Chapter 4

Written by: Ray Stone

We finished a packet of chocolate biscuits and downed a last cup of coffee before packing more stuff into a backpack I found at the rear of the store. All the time we were getting ready I kept thinking about Benjamin’s insistence there was no wind. If there was no wind, then something must have pushed buildings over – but what? The biggest mystery was where the hell had all the people gone? It beat me, but I knew I’d find out sooner or later.

My brother, Hank, said that to me once after he found me dazed on the ground after I fell out of a tree. I wasn’t supposed to climb trees due to me bein’ four years old, so I lied and said I just tripped. Later, my mom told me off while we were having dinner for losing a shoe but Hank laughed and produced my shoe from under the table. He found it in the crook of two branches up the tree where it got stuck. He grinned and said, “I knew I’d find out sooner or later.”

Benjamin ended my thinking.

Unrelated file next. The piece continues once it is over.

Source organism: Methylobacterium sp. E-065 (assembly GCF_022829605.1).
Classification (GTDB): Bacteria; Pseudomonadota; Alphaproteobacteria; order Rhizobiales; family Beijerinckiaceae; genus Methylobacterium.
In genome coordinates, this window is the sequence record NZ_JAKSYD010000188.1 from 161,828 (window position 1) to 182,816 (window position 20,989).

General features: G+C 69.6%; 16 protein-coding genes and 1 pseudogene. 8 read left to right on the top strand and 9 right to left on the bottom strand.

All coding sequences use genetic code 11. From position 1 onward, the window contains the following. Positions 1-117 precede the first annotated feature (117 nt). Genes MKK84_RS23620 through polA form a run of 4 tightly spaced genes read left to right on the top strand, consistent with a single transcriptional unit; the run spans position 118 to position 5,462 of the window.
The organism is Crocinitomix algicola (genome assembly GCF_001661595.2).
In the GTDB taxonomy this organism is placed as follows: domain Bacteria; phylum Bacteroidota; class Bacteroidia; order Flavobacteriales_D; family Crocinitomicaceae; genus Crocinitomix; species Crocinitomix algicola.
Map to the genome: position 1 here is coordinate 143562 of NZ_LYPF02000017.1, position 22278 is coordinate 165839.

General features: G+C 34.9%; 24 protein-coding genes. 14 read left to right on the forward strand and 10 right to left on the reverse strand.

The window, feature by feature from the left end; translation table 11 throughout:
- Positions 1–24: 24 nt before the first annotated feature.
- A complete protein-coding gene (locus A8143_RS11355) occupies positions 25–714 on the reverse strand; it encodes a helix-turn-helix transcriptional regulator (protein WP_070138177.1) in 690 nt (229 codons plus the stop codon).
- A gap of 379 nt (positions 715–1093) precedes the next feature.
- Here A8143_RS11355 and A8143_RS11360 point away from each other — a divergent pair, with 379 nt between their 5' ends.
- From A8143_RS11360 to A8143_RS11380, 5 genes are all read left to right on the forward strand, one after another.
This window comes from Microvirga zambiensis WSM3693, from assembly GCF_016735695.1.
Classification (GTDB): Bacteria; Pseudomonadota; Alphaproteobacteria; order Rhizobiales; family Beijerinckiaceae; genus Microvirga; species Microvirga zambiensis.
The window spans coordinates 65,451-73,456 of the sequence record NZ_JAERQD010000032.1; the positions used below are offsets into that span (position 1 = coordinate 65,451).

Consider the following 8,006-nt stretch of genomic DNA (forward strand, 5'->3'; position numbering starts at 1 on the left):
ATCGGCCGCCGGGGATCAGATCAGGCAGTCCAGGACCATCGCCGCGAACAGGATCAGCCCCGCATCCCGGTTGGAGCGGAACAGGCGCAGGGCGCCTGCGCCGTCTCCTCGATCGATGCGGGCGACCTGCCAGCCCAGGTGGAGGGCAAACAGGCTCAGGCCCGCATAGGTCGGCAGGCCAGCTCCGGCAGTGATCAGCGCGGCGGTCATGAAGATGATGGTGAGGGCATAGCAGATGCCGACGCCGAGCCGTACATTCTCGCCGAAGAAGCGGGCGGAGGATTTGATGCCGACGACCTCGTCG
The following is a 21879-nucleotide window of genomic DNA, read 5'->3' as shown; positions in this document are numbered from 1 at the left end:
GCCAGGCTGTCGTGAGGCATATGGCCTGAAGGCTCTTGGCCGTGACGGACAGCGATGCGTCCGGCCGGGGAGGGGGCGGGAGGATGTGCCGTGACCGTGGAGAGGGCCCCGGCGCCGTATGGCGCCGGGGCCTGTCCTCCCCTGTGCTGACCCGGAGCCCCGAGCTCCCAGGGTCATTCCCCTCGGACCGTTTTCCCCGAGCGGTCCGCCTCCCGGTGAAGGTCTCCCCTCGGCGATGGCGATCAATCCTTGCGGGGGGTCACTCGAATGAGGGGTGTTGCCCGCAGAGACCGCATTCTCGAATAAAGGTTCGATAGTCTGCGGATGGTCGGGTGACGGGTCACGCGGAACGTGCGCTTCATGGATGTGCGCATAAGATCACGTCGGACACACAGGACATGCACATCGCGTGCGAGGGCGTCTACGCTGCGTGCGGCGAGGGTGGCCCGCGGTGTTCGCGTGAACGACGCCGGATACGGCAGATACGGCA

“I’m just about ready,” he puffed, pushing a trolley in front of him. 

He took the backpack from me and slung it over his shoulder. 

“I reckon we could fill this with water bottle packs and get ourselves a truck or car. That way we can carry all we need. Right?”

We high-fived and he winked. “You can call me Ben if you like.”

I did like that. Ben was a nice kid, and I kind of took to him. He was no mommy's boy, and it was obvious he was used to work. 

“Okay,” I agreed. “Let’s see if we can find us a Caddie.”

“Don’t matter if there’s no keys,” said Ben. “I can hot-wire any darned set of wheels.” 

We pushed the trolley out of the store and started down the road. There was no Caddie, but there was a new GMC three-quarter ton with plenty of fuel. Loaded up, we hit the road although Ben couldn’t see much. His red Cardinal’s baseball cap just about popped above the dash.

There were a couple of service areas on the highway and each one became a rest stop for us. Huge eighteen wheelers, trucks, and cars littering the highway meant we had to keep slowing down as we weaved in and out amongst them.

As it grew dark, I suggested we stop for the night at the next place we came to – perhaps a motel 6.

Then the strangest of things happened. Our truck just died on us. I twisted the key, but nothing happened, and that’s when Ben screamed.

The sky turned black and a blinding shaft of light hit us.

“They found us. They’re here. I told you they’d find us.”

“Who, for cryin’ out loud.” 

I heard Ben shout like he was out of the truck – off in the distance.

Then I saw it. Staring through the windshield.